The Secretary-General also met with the Minister of Cooperation and Development/Minister of Environment, Pekka Haavisto. The discussions focused on how to make the Economic and Social Commission (ECOSOC) more effective in the environmental area; the reorganization of the Department of Humanitarian Affairs, and the United Nations role in coordinating humanitarian assistance, private sector financing and cooperation with the World Bank.

UN Secretary-General Kofi Annan has recommended that a phased reduction of the UN preventive force in the former Yugoslav Republic of Macedonia can begin in October, as decided earlier by the Security Council. In a just released report on the UN Preventive Deployment Force (UNPREDEP), the Secretary-General says it seems advisable to pursue implementation of the Council decision to start a 2-month phased reduction of UNPREDEP's military component as of 1 October 1997. However, the report cautions that the conditions prevailing over the region at that time should be borne in mind.

The UN leader says it is evident that the situation in the former Yugoslav Republic of Macedonia has been and still is intimately linked to the overall situation in the region, in particular at its borders.

The report notes that while the Government's relations with its neighbours have continued to strengthen, internal economic and social problems pose a significant threat to the country's integration and long term stability and further exacerbate inter-ethnic tensions.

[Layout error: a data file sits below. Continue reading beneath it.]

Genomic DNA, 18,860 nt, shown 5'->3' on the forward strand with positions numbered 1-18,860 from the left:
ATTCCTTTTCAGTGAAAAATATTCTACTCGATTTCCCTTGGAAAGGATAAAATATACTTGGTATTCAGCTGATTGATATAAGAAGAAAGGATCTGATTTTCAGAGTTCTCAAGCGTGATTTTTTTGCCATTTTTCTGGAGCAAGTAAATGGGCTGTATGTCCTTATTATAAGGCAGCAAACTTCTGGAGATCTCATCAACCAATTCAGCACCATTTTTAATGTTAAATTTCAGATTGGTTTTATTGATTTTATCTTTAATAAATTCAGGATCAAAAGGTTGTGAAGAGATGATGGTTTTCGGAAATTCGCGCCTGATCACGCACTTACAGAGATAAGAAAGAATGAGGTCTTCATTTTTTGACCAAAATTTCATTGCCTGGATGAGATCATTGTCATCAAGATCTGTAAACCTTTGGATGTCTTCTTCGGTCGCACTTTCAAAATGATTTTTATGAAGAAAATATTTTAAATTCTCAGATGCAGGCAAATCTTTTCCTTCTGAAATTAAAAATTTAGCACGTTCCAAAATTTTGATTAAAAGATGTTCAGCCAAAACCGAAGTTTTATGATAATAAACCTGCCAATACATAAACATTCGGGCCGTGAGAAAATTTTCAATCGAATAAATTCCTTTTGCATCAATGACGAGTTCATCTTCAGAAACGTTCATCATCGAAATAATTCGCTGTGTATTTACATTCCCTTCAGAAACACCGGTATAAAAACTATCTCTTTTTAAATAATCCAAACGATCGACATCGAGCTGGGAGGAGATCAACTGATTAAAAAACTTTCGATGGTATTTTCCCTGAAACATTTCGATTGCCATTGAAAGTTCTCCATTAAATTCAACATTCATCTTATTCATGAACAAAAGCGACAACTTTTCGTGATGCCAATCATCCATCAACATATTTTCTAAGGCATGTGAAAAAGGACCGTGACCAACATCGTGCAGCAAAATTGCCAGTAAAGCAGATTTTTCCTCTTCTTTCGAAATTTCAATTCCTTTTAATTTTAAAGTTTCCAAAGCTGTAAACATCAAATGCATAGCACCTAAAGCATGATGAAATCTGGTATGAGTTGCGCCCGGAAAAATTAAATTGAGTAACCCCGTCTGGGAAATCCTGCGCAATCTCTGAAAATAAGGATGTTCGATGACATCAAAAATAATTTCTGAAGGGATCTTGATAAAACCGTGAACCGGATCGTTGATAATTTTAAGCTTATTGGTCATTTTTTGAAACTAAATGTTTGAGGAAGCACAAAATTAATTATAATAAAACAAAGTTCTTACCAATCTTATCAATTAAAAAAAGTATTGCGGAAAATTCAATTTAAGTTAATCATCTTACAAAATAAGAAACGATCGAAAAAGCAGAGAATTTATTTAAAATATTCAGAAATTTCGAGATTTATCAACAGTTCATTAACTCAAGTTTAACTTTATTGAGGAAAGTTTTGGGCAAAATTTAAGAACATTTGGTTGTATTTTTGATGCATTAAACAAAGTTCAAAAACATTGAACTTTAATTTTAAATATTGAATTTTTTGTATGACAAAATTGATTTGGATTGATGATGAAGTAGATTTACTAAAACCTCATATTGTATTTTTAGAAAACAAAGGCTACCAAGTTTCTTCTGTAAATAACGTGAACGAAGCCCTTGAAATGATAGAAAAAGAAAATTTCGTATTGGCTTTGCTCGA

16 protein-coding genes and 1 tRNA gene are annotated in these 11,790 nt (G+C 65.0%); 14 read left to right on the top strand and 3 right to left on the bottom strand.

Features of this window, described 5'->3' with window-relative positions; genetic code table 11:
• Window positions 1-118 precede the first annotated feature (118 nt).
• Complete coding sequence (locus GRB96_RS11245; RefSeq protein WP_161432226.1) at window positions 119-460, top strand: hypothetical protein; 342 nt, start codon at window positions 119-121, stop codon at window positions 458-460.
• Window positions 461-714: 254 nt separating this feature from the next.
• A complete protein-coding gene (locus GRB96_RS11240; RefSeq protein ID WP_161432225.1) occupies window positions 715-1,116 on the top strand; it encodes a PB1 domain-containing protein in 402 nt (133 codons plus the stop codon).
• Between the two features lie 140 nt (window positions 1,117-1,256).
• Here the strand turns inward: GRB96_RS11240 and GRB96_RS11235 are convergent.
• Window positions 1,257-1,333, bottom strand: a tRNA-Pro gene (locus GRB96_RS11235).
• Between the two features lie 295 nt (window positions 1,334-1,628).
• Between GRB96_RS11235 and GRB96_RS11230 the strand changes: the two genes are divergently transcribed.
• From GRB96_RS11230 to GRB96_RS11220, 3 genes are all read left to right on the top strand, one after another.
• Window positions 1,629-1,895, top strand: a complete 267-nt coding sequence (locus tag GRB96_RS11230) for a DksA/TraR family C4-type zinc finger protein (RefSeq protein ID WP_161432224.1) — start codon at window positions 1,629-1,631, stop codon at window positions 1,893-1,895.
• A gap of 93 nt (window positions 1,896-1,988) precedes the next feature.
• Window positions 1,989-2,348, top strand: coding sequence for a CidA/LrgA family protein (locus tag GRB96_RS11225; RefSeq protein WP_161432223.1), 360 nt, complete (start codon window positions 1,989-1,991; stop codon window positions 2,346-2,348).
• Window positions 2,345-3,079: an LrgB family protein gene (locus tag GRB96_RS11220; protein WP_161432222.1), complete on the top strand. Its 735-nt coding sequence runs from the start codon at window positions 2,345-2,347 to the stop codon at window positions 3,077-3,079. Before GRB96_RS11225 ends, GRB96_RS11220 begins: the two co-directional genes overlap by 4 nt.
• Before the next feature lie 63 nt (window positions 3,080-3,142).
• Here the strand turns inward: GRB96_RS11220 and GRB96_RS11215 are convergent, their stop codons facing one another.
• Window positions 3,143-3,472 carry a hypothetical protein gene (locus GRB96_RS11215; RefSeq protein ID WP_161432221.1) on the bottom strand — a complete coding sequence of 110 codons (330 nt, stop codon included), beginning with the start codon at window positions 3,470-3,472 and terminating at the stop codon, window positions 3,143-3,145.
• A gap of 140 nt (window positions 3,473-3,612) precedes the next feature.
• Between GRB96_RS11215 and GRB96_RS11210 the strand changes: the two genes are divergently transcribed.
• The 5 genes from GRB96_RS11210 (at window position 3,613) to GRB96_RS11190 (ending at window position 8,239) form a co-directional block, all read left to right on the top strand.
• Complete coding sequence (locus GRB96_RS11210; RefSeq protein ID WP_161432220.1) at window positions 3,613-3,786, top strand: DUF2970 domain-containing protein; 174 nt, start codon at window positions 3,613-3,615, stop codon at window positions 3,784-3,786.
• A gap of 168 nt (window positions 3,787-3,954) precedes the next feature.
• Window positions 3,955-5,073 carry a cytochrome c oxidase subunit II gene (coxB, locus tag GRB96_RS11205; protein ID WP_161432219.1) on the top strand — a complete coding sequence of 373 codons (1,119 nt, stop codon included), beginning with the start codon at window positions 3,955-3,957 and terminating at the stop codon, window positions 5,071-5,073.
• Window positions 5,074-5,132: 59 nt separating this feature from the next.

The UN leader says that since the international community's involvement in the region would be necessary for some time to come, he has instructed his staff to begin intensive consultations immediately with the host Government and international organizations on the type of international presence that would be most appropriate for the former Yugoslav Republic of Macedonia after 1 December 1997.

The United Nations children's agency has expressed deep concern over new figures showing that in 1996 aid to developing countries fell to an all- time low.

Carol Bellamy, the Executive Director of the United Nations Children's Fund (UNICEF), said that according to UN estimates, 1.3 billion people were trapped in absolute poverty -- 650 million of them children-- and their numbers were growing in every region of the world, except South-East Asia and the Pacific.

Citing a report released by the Organization for Economic Cooperation and Development (OECD), Bellamy stated that despite a steady rise in the number of people with incomes of less than $1 a day, overall aid to developing countries last year tumbled four per cent in real terms over 1995 -- from $58.9 billion to $55.1 billion.

According to Bellamy, if governments were to summon the will to earmark 0.7 per cent of their Gross National Product (GNP) for Official Development Assistance (ODA), the additional proceeds would more than cover some US$80 billion over 10 years that the UN estimated was required to eliminate the worst aspects of global poverty.

UNICEF Executive Director stressed that the tailspin in aid levels was a direct challenge to the Convention on the Rights of the Child, "which speaks to the plight of the world's poorest children".

For information purposes only - - not an official record

From the United Nations home page at <> - email: